Danish ceramics enjoys a particularly high international profile. One of its leading lights is without doubt Steen Ipsen. This new show continues his long association with Puls Gallery. Born in 1966 in Naestved, Ipsen works and lives in Copenhagen. He is one of the most important ceramists of the current generation. Even Ipsen’s most ambitious experiments and changes in direction invariably show a sure hand, an eye for potential, and a profound knowledge of materials and technique. Confronted with any piece by Ipsen, it is easy to imagine you have chanced upon an artifact from the cluttered office of a molecular biologist. Or perhaps a mathematician specializing in topology, that arcane branch of mathematics dealing with the way in which constituent parts are interrelated or arranged in two - and three-dimensional space.
Each successive development in his career has its roots, even inspiration in previous work. But be careful; even in repetition, he cannot step into the same river twice. There is an unbroken pattern of growth and evolution flowing throughout his entire oeuvre. Look carefully and you will find the fingerprints of all of his previous thinking in each new breakthrough piece. The works in this exhibition develop two threads of Ipsen’s explorations: the diversity and rich potential of spherical shapes and the infinite possibilities of abstract organic geometries. It is work that is the conjunction of techniques and spatial relationships that take them even further in their ability to speak to the viewer.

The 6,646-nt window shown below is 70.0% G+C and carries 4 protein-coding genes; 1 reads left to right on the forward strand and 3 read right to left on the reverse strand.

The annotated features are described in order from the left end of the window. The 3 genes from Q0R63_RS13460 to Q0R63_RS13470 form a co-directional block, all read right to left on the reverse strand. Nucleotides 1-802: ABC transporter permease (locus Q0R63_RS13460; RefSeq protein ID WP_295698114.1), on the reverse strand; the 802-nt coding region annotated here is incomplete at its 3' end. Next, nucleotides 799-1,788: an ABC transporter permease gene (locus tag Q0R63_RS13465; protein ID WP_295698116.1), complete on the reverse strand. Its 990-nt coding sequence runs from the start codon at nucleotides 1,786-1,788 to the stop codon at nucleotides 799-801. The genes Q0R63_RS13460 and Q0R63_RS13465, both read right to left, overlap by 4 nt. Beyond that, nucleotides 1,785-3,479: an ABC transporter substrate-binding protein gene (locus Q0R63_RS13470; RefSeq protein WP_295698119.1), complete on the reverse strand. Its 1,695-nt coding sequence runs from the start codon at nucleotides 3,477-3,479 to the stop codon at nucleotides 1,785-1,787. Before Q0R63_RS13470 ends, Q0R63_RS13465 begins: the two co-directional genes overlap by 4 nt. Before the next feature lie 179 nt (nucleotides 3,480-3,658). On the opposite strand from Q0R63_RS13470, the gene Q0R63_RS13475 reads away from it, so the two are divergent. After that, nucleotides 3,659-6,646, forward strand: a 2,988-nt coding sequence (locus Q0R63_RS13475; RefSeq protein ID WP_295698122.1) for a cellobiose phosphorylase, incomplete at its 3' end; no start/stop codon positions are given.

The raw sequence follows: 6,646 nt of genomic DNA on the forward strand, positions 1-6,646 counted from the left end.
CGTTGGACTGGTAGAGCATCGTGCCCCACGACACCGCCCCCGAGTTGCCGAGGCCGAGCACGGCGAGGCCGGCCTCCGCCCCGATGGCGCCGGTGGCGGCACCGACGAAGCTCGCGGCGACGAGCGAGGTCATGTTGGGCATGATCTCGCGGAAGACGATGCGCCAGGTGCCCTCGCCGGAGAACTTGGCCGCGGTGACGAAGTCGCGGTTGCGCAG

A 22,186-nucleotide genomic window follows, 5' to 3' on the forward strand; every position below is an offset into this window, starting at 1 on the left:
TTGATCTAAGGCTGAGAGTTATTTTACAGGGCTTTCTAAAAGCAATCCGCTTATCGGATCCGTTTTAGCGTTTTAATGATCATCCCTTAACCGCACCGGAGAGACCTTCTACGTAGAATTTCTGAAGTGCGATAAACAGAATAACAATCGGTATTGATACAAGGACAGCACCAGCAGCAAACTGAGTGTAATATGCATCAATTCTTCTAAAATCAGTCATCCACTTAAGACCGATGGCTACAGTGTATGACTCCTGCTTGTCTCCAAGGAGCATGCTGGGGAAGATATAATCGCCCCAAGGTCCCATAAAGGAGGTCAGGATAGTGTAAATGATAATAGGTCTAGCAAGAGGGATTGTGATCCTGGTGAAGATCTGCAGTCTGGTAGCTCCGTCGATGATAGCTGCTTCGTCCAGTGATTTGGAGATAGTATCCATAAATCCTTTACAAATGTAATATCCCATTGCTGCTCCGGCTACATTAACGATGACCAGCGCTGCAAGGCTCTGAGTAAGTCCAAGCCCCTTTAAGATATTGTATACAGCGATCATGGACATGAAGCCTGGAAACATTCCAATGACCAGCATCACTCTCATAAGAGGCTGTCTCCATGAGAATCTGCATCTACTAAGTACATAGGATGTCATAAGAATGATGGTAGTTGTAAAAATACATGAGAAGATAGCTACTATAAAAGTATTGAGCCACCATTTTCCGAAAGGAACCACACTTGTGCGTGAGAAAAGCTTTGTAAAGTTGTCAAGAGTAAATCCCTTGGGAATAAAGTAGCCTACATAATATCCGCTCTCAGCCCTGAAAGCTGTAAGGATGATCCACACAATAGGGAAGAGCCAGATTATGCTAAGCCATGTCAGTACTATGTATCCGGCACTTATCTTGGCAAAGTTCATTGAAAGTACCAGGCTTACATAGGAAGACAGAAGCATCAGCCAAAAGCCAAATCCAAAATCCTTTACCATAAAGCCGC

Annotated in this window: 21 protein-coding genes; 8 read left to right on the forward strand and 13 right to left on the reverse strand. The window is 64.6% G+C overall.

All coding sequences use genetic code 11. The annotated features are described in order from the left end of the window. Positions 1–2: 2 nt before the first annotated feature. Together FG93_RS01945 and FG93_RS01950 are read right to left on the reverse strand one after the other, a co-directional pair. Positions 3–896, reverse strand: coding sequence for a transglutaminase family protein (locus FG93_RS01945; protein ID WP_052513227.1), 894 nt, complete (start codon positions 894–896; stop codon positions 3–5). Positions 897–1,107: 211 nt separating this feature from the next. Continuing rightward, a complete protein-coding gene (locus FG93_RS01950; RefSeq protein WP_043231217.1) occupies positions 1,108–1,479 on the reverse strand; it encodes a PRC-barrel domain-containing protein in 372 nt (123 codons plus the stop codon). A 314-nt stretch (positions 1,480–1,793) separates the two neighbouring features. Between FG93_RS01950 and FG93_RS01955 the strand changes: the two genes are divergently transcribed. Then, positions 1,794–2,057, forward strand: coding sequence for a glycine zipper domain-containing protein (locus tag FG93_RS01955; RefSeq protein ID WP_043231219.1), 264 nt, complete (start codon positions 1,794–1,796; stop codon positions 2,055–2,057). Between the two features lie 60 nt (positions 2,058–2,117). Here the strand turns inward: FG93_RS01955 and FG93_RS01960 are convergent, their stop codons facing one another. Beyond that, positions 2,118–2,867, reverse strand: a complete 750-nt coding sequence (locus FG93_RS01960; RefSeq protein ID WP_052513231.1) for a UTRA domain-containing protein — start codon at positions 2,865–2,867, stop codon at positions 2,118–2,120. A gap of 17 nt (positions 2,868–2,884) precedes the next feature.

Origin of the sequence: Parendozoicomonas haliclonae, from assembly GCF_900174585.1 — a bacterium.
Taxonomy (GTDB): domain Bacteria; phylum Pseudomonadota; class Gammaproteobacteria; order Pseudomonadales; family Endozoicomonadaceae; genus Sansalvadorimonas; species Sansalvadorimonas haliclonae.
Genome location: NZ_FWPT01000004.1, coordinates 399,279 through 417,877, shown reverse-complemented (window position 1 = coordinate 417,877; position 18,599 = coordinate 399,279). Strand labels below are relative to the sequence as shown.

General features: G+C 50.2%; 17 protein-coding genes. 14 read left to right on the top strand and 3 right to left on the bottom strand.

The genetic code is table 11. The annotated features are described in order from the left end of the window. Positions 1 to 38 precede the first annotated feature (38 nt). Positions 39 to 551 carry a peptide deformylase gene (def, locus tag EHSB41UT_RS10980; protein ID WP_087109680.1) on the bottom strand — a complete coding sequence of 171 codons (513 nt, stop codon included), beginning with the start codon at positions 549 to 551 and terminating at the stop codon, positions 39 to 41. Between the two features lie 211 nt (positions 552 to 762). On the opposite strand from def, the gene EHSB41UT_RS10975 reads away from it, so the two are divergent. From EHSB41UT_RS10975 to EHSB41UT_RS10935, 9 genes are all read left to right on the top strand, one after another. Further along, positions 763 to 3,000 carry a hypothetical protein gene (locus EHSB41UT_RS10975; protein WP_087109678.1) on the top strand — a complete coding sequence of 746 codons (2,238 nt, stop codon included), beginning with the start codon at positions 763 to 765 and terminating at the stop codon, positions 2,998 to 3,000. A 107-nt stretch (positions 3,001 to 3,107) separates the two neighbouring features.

Some of the pieces consist of joined, simply colored spherical elements that are subsequently tied with colored strings and ropes of PVC and leather. Others explore materials in an organic pattern of broken or continuous connecting lines. The result is an abstract and highly spatial sculptural expression. Ipsen shares a fascination - perhaps even obsession - for the spherical shape with renowned German contemporary artist Gerhard Richter (Sphere, a 1992 single stainless steel polished sphere that reflects the entirety of its surrounding space and Belgian painter turned sculptor Pol Bury (12,000 Balls and the fountain sculpture L'Octagon). Other works, though seemingly rooted in non-Euclidian geometry, bring about associations of an erotic nature, in as much as they are reminiscent of early modernist sculptural experiments of the Bauhaus, Barbara Hepworth, and Henry Moore.